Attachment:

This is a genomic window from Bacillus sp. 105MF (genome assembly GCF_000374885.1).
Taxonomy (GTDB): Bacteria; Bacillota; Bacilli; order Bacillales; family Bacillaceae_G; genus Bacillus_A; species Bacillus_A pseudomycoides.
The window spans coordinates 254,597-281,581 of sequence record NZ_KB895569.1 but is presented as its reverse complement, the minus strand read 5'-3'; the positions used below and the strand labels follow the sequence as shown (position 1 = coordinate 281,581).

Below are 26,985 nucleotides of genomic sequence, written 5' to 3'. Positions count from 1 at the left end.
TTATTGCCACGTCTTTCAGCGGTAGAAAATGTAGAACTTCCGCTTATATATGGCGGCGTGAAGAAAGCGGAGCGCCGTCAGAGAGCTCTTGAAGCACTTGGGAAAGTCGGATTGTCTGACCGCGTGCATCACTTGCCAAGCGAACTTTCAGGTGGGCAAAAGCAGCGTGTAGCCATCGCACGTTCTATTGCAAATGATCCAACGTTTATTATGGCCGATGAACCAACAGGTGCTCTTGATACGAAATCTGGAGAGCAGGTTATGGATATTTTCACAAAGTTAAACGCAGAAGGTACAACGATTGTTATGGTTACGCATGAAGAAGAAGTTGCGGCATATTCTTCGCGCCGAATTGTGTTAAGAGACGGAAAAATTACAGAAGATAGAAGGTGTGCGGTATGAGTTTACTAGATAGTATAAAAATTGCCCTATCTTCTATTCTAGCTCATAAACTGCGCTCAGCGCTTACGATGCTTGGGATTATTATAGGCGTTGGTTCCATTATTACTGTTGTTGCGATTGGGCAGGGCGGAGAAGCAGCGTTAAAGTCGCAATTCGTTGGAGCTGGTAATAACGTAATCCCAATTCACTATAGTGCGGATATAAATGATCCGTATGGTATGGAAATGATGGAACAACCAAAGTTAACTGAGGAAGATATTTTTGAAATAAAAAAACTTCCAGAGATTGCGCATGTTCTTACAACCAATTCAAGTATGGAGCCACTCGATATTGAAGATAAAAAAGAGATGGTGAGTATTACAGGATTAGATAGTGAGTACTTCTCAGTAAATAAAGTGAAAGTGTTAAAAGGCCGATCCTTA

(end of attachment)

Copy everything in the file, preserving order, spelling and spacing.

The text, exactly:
This is a genomic window from Bacillus sp. 105MF (genome assembly GCF_000374885.1).
Taxonomy (GTDB): Bacteria; Bacillota; Bacilli; order Bacillales; family Bacillaceae_G; genus Bacillus_A; species Bacillus_A pseudomycoides.
The window spans coordinates 254,597-281,581 of sequence record NZ_KB895569.1 but is presented as its reverse complement, the minus strand read 5'-3'; the positions used below and the strand labels follow the sequence as shown (position 1 = coordinate 281,581).

Below are 26,985 nucleotides of genomic sequence, written 5' to 3'. Positions count from 1 at the left end.
TTATTGCCACGTCTTTCAGCGGTAGAAAATGTAGAACTTCCGCTTATATATGGCGGCGTGAAGAAAGCGGAGCGCCGTCAGAGAGCTCTTGAAGCACTTGGGAAAGTCGGATTGTCTGACCGCGTGCATCACTTGCCAAGCGAACTTTCAGGTGGGCAAAAGCAGCGTGTAGCCATCGCACGTTCTATTGCAAATGATCCAACGTTTATTATGGCCGATGAACCAACAGGTGCTCTTGATACGAAATCTGGAGAGCAGGTTATGGATATTTTCACAAAGTTAAACGCAGAAGGTACAACGATTGTTATGGTTACGCATGAAGAAGAAGTTGCGGCATATTCTTCGCGCCGAATTGTGTTAAGAGACGGAAAAATTACAGAAGATAGAAGGTGTGCGGTATGAGTTTACTAGATAGTATAAAAATTGCCCTATCTTCTATTCTAGCTCATAAACTGCGCTCAGCGCTTACGATGCTTGGGATTATTATAGGCGTTGGTTCCATTATTACTGTTGTTGCGATTGGGCAGGGCGGAGAAGCAGCGTTAAAGTCGCAATTCGTTGGAGCTGGTAATAACGTAATCCCAATTCACTATAGTGCGGATATAAATGATCCGTATGGTATGGAAATGATGGAACAACCAAAGTTAACTGAGGAAGATATTTTTGAAATAAAAAAACTTCCAGAGATTGCGCATGTTCTTACAACCAATTCAAGTATGGAGCCACTCGATATTGAAGATAAAAAAGAGATGGTGAGTATTACAGGATTAGATAGTGAGTACTTCTCAGTAAATAAAGTGAAAGTGTTAAAAGGCCGATCCTTA